And so you know regulators want to make sure that you as a company are appropriately managing your risks and, you know, ESG is coming up is as one of those risks, and now that we’ve seen so many folks like BlackRock, who is a major investor in utilities and a major investor in quite frankly probably most industries. What they say matters because we all use their money to be successful. We can’t provide the solutions that we provide if we don’t have investors behind it. And so if they say they don’t want to invest in companies that have 25% of their revenues coming from, you know, carbon emission facilities such as coal that’s something that needs to be taken to heart. And like all of you, you have to worry about your parent financing as well as your individual company financing so for for [sic] us as a company, we need to be sitting there and looking long term as we are, and what are we doing to lower our carbon footprint. Most importantly, how are we making sure that we’re managing that in a level that’s consistent with how our states want us to be managing those assets and what’s in the best interests of our customers.

AEP’s lobbying also shows a continued reluctance to fully transition off of coal. When Ohio passed House Bill 6 last year, AEP secured an extension of subsidies for two coal-fired power plants it co-owns through 2030. The new law also rolled back Ohio’s renewable energy and energy efficiency standards. 

AEP on how to get to 100% renewable energy

Barton’s statement on 100% renewable energy came as part of a response to a question about carbon-neutral goals announced by energy companies.

Barton acknowledged that AEP doesn’t know how to get to 100% renewable energy, but she expressed optimism in technology and pointed to the growing ability to control customer demand for electricity as paving the way for an abundance of low cost renewable energy in the future. 

Below is a transcript of the question, and Barton’s response: 


Many corporations in the energy industry, including a few that are represented on the dais today, have announced their aspirations to be carbon-neutral by 2050. 

What is driving these announced aspirations and, more importantly, how can these objectives be met while ensuring that Ohio consumers receive reliable energy at affordable prices? 

Barton’s response: 

So I think there’s a couple of key things that are resulting in this goal. Obviously, the first and foremost is, it seems to be what customers want. We hear more and more from our customers, and that they want to understand where their power is coming from, and they’d like to have a choice, they’d like to have a green choice. The other key fundamental is the fact that the cost of renewables has gone down dramatically over the past 10 years, and I will tell you, when Lazard first started providing their projections in terms of what the cost of renewables would be, I was a skeptic. I didn’t believe it could possibly go to the low levels that it’s gone to and it really has. At the same time, operators of the grid such as ourselves have recognized that we can actually integrate a heck of a lot more renewables than we ever thought possible within the grid itself. So, you know, from the standpoint of AEP our aspiration, our goal is to reduce our carbon footprint by 80% from our 2005 emissions by 2050, with an aspiration for 100% renewables. We’re recognizing in that aspiration, the fact that we don’t know quite frankly, how technically to get there. And I’m not sure that anybody in this country does at this point in time. But what they are counting on is technology. I think the folks that are saying that they want to go carbon neutral by 2050 are sitting down and saying over the next 30 years, there’s going to be significant changes in how energy is delivered, how it’s how load is controlled, and how generation is controlled. The most important thing to remember on you know, that integrated grid that we have is that generation equals load 24/7. In the past, and today, we control the generation. We dispatch generation, we control generation to meet our load requirements. Who knows what the future has in store, and it may be that we’re able to have an abundance of generation and an abundance of renewables low cost generation, and we’re instead controlling the load. I look forward to what the future brings.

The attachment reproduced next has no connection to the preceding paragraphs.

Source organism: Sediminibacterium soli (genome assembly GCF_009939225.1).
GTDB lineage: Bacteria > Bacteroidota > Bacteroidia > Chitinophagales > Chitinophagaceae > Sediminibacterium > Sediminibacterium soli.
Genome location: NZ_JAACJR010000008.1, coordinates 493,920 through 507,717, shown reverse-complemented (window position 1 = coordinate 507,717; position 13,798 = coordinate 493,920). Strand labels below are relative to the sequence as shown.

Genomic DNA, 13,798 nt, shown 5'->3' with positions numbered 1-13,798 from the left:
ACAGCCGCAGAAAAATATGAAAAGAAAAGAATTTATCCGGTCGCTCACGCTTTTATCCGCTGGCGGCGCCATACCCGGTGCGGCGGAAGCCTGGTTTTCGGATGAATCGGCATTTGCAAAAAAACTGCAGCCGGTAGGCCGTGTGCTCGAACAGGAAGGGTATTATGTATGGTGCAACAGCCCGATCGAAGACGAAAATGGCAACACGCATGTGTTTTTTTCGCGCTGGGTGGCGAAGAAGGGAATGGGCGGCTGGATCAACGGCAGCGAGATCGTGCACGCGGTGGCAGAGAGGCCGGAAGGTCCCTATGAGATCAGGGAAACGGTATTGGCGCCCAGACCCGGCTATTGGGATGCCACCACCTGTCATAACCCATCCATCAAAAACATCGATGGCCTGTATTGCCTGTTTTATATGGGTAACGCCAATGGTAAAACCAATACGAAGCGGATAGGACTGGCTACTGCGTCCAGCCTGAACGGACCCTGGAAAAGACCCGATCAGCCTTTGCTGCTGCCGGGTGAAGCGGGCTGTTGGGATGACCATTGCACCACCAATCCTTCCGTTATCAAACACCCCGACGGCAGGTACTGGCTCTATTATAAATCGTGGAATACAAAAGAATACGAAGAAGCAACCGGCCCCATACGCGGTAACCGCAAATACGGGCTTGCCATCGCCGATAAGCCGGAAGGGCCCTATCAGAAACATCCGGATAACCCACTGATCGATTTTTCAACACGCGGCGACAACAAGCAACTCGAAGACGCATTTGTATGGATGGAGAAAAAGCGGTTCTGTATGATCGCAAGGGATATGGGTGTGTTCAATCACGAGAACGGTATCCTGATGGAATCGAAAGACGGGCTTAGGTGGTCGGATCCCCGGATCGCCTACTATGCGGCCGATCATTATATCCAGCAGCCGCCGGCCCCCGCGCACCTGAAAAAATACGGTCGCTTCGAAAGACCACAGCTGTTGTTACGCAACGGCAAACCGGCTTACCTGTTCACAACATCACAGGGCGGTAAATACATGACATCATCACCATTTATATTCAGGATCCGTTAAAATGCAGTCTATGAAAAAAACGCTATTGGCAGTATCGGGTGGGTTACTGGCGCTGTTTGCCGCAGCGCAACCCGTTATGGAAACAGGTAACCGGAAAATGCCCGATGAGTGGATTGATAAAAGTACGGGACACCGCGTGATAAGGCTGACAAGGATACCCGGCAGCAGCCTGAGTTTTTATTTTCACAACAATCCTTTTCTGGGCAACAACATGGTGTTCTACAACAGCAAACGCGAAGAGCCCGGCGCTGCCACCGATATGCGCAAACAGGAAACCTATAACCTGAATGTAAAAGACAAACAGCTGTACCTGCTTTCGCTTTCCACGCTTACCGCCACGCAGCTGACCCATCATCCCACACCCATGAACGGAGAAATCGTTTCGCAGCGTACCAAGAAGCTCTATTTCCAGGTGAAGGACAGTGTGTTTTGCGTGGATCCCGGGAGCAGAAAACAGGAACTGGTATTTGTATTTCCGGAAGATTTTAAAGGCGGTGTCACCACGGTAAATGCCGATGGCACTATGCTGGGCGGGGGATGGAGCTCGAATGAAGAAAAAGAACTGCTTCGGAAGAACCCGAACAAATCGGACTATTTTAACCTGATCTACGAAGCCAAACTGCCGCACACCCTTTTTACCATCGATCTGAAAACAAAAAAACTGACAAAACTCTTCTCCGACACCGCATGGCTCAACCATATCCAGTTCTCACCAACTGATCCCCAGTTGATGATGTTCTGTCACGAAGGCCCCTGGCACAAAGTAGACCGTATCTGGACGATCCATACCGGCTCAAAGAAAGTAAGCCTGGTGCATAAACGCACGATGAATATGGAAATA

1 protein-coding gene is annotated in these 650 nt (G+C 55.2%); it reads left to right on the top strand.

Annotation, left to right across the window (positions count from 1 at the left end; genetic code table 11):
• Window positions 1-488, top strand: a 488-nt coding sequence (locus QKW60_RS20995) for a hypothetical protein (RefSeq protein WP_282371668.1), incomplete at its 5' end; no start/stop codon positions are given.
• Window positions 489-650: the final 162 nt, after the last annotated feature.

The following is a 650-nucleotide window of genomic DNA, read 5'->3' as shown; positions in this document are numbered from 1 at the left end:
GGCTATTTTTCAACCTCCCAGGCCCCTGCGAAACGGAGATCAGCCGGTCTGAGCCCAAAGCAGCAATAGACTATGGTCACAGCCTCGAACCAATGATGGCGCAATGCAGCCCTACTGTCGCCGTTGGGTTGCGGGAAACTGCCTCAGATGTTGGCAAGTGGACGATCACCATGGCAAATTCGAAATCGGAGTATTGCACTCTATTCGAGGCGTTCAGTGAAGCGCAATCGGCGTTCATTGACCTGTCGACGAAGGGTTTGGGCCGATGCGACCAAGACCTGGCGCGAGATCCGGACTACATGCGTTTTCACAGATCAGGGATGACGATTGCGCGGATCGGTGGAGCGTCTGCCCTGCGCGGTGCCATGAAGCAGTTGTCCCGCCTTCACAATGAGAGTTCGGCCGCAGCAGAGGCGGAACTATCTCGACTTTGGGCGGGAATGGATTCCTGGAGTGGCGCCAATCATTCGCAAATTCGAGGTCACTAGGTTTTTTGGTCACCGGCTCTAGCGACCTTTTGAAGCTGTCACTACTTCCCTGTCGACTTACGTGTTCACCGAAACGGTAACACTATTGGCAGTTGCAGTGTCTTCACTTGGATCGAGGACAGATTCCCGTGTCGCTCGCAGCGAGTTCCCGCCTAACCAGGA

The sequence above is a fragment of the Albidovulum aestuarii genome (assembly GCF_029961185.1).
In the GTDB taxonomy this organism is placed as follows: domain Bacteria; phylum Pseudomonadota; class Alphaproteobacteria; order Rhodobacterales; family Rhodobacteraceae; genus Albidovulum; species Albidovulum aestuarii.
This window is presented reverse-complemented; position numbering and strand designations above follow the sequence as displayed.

Top photo of the Kyger Creek coal plant in Ohio by FunksBrother via Wikipedia Commons. This file is licensed under the Creative Commons Attribution-Share Alike 4.0 International license.

Posted by Dave Anderson

Dave Anderson is the policy and communications manager for the Energy and Policy Institute. Dave has been working at the nexus of clean energy and public policy since 2008. Prior to joining the Energy and Policy Institute, he was an outreach coordinator for the climate and energy program at the Union of Concerned Scientists. He is also an alumnus of the Sierra Club and the Alliance for Climate Protection (now the Climate Reality Project). Dave’s research has helped to spur public scrutiny of political attacks on clean energy and climate science by powerful special interests, such as ExxonMobil and the American Legislative Exchange Council (ALEC). His work has been cited by major media outlets, such as CBS News and the Wall Street Journal, and he has served as a speaker on panels at national solar industry conferences. Dave holds a MA in Political Science from the University of New Hampshire, where he also received a BA in Humanities.